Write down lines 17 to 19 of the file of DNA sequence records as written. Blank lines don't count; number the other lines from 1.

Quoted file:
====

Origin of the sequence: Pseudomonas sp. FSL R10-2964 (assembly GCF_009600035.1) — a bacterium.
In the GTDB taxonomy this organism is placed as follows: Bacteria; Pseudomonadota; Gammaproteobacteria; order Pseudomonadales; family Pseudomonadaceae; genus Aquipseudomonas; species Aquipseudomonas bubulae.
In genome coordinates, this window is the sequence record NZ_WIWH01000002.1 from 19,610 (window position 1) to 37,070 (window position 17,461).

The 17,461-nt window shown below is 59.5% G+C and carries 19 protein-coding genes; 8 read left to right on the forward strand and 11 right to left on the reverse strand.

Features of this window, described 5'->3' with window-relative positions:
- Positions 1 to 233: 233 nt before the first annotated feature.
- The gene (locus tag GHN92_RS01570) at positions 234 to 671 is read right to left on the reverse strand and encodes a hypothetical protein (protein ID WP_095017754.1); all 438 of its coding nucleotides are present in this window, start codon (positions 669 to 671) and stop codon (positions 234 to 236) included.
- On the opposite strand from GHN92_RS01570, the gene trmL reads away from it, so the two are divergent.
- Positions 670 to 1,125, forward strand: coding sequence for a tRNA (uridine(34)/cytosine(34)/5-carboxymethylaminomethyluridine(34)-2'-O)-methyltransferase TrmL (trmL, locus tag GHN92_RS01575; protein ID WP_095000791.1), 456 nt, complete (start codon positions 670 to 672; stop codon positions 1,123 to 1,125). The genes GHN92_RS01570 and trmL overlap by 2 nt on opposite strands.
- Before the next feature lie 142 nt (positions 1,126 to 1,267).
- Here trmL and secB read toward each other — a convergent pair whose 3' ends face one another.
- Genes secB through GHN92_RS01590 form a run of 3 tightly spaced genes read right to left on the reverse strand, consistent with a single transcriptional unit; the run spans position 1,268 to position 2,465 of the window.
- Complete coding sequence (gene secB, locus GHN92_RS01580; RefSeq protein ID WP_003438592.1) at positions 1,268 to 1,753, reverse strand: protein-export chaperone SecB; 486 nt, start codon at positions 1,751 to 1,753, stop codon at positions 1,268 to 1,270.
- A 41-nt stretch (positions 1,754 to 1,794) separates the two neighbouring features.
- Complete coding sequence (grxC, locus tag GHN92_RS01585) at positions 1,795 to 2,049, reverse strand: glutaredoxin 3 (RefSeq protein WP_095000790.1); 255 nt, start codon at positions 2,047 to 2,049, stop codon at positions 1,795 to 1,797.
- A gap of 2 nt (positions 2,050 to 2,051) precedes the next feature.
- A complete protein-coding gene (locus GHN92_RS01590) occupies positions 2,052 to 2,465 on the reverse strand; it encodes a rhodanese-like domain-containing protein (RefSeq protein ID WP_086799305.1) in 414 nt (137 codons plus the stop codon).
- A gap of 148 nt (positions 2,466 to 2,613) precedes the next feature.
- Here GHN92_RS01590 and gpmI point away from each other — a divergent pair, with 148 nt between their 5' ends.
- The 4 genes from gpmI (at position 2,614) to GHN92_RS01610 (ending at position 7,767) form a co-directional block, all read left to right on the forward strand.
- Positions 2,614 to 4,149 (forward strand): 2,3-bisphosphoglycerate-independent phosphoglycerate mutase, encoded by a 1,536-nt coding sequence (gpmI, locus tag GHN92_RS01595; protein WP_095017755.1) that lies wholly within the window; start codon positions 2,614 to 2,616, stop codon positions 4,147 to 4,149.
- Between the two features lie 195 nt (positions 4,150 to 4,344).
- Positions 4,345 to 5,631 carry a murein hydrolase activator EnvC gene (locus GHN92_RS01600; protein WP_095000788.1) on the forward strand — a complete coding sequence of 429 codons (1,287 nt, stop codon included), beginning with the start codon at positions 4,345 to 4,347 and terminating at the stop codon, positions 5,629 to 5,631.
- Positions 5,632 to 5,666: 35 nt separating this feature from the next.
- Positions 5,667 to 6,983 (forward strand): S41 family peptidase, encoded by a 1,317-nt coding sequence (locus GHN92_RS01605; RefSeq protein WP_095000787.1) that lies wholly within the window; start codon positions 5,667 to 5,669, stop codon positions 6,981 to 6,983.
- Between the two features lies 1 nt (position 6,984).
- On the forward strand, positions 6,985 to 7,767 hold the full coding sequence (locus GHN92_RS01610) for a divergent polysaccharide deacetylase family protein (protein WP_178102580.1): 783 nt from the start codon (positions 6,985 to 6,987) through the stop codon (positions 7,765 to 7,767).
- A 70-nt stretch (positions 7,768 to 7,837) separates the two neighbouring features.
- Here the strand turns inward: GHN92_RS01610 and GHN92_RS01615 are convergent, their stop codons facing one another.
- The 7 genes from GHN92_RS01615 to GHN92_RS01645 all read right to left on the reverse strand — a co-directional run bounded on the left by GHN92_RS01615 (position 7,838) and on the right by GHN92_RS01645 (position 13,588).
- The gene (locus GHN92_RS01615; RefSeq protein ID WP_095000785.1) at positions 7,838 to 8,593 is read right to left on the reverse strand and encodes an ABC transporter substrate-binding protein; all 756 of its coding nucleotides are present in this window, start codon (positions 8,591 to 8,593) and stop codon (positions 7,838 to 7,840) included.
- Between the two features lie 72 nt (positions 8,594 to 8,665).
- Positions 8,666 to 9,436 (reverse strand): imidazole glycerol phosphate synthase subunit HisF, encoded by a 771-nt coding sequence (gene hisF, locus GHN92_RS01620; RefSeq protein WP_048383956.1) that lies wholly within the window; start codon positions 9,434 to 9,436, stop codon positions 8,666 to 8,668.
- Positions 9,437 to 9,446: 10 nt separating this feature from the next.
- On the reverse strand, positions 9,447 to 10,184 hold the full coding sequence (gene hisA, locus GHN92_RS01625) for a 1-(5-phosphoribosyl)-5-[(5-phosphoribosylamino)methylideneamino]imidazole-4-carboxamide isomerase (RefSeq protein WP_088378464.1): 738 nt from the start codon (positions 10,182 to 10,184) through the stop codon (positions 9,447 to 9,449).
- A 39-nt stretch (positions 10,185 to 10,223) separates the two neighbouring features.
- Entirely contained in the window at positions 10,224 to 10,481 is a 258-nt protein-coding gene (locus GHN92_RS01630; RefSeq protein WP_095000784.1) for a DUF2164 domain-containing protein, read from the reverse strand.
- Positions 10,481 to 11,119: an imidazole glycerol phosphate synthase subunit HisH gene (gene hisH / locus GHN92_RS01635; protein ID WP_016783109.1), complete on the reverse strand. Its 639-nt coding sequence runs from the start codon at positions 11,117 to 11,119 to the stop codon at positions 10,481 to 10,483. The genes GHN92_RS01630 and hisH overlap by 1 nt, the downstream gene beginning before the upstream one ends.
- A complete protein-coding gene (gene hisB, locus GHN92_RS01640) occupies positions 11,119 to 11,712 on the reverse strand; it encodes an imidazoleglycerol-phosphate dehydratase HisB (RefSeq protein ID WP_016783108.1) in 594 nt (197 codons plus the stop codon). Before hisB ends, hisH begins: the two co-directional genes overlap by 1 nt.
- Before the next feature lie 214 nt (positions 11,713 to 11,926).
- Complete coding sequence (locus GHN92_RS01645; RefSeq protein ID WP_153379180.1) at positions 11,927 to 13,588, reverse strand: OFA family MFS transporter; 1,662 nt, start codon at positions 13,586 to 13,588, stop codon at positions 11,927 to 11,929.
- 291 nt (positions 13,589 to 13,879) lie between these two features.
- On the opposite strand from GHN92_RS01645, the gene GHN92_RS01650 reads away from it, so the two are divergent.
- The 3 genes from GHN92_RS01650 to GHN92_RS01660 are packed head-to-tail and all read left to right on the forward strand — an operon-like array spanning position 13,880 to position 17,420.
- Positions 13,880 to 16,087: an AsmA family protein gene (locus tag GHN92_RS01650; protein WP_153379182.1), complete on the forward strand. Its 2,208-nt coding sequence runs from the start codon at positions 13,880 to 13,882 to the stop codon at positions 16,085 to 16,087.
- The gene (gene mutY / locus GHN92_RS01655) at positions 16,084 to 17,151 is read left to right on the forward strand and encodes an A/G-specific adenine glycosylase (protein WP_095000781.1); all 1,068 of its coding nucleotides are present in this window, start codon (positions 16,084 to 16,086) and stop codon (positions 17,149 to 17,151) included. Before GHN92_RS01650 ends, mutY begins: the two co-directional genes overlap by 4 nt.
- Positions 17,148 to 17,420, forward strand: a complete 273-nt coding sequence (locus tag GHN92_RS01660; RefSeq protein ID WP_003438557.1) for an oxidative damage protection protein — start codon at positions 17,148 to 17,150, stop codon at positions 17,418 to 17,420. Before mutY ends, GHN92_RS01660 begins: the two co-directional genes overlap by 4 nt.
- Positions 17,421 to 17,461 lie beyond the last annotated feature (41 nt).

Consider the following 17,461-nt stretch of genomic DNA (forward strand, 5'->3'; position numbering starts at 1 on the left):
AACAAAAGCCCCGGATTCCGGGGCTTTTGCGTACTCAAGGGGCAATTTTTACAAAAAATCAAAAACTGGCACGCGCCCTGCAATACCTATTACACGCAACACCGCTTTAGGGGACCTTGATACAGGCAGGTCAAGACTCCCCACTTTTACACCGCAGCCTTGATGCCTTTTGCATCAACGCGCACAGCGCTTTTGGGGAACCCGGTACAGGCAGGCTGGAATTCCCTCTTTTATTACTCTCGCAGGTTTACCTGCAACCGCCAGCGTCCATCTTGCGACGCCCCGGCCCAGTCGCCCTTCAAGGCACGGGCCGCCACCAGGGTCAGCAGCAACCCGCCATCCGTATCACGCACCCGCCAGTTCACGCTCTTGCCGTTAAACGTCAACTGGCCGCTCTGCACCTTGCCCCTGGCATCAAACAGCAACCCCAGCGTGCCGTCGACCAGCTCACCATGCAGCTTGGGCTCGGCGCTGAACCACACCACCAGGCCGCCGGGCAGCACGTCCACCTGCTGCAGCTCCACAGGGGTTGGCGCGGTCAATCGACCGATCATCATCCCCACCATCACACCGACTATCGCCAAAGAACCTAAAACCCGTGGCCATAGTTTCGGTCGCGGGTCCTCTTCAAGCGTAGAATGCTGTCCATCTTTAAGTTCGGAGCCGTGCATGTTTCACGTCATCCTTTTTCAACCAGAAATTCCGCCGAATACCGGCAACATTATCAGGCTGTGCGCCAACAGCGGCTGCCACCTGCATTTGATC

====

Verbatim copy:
- A complete protein-coding gene (locus GHN92_RS01590) occupies positions 2,052 to 2,465 on the reverse strand; it encodes a rhodanese-like domain-containing protein (RefSeq protein ID WP_086799305.1) in 414 nt (137 codons plus the stop codon).
- A gap of 148 nt (positions 2,466 to 2,613) precedes the next feature.
- Here GHN92_RS01590 and gpmI point away from each other — a divergent pair, with 148 nt between their 5' ends.